The narrow streets of Boston’s North End filled with revelers on Sunday, as locals and visitors gathered to celebrate the annual Fisherman’s Feast of the Madonna Del Soccorso di Sciacca.
Marching bands played and crowds mobbed the ceremonial float, as members of the Madonna Del Soccorso Society carried a statue of the Blessed Mother through the streets, collecting donations.
Sunday’s festivities capped the four-day celebration, one of the largest of the North End’s traditional Catholic feast observances.
The festival dates to the 16th century, where it originated in the Sicilian fishing village of Sciacca, where local fishermen swore their devotion to the Madonna del Soccorso di Sciacca (the Lady of Help of Sciacca), the village’s patroness.
Immigrants from Sciacca brought the festival to the North End in 1910, and today their descendents and others carry on the tradition.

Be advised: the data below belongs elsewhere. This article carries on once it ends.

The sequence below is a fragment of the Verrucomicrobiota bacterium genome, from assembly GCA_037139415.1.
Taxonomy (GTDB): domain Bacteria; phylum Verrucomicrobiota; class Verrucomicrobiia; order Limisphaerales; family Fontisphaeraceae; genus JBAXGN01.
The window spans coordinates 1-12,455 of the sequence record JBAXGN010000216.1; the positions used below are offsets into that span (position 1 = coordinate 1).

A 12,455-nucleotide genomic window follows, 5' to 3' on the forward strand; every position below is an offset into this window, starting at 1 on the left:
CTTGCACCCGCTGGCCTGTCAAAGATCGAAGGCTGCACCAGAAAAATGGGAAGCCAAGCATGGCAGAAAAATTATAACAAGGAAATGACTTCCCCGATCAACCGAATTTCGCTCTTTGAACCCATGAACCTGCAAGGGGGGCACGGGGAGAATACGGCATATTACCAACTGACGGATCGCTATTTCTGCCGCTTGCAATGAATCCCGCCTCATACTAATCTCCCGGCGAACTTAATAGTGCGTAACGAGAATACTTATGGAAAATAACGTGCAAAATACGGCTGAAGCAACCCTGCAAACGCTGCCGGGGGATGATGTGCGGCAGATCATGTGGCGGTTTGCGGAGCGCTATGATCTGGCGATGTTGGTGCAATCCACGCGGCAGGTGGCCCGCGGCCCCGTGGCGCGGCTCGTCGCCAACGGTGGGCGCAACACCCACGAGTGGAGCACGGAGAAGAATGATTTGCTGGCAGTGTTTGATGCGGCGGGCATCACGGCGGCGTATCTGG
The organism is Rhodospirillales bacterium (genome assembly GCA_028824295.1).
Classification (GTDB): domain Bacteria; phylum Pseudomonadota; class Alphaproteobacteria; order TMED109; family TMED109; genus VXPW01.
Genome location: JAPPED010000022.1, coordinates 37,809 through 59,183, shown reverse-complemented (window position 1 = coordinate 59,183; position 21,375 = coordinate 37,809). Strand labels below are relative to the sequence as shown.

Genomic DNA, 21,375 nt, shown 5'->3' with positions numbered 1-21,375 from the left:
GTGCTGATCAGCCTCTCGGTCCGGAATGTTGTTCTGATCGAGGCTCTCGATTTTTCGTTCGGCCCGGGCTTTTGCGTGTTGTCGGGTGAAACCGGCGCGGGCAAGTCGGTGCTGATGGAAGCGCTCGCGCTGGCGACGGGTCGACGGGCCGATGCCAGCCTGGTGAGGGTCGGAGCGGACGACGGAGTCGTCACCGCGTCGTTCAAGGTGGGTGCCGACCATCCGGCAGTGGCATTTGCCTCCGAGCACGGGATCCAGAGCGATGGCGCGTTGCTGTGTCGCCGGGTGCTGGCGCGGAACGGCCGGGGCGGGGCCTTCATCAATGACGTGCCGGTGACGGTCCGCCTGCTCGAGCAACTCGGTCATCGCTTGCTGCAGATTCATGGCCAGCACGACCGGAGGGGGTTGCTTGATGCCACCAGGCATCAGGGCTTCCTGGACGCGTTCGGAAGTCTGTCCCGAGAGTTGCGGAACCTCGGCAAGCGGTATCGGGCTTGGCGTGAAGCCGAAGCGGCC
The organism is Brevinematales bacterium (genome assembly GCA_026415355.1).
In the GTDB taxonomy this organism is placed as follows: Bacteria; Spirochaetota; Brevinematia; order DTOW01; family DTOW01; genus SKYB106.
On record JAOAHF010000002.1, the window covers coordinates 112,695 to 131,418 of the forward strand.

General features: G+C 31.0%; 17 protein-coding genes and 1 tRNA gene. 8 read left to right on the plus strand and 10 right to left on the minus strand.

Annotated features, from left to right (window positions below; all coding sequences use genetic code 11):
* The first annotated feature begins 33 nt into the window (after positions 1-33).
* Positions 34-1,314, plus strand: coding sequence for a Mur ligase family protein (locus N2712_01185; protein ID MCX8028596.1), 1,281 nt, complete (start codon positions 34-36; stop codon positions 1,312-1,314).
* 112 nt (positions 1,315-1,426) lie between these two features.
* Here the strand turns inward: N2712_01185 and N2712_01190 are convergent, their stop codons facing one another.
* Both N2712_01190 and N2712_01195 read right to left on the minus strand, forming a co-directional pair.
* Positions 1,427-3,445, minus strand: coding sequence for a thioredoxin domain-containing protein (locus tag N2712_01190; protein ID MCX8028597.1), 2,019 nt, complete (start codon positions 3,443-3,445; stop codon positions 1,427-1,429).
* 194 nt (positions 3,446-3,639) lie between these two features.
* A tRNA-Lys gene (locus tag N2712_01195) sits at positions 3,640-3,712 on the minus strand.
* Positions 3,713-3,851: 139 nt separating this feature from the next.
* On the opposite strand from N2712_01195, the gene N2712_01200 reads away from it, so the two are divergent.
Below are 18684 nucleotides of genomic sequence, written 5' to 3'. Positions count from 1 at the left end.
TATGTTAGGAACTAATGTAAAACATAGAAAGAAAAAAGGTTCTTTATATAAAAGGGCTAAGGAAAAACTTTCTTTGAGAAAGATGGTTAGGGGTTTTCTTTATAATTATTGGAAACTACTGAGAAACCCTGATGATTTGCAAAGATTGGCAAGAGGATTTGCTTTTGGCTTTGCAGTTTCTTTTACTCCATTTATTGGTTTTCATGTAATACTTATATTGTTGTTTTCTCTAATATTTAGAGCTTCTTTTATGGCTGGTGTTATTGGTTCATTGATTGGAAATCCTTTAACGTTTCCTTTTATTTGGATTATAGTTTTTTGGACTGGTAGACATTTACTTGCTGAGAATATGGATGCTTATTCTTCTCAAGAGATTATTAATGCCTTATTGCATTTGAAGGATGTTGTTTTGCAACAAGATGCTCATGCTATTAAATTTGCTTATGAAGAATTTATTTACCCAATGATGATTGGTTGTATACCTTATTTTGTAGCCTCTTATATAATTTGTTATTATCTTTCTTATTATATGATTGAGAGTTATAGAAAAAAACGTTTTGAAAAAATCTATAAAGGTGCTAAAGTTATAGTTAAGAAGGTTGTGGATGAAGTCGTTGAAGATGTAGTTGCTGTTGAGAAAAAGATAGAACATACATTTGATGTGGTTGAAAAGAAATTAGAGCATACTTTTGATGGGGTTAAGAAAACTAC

North End resident Sal “Bosco” Diecidue was among the members of the society guiding the statue on Sunday.
Diecidue said he is a “consigliere,” or elder statesman, and a former president of the Madonna Del Soccorso Society. His grandfather immigrated from Sicily at the turn of the last century and was a founding member of the society.
“We are so proud of the fact that we can continue this tradition,” Diecidue said. “There’s not many things that last 106 years. We still have the community spirit.”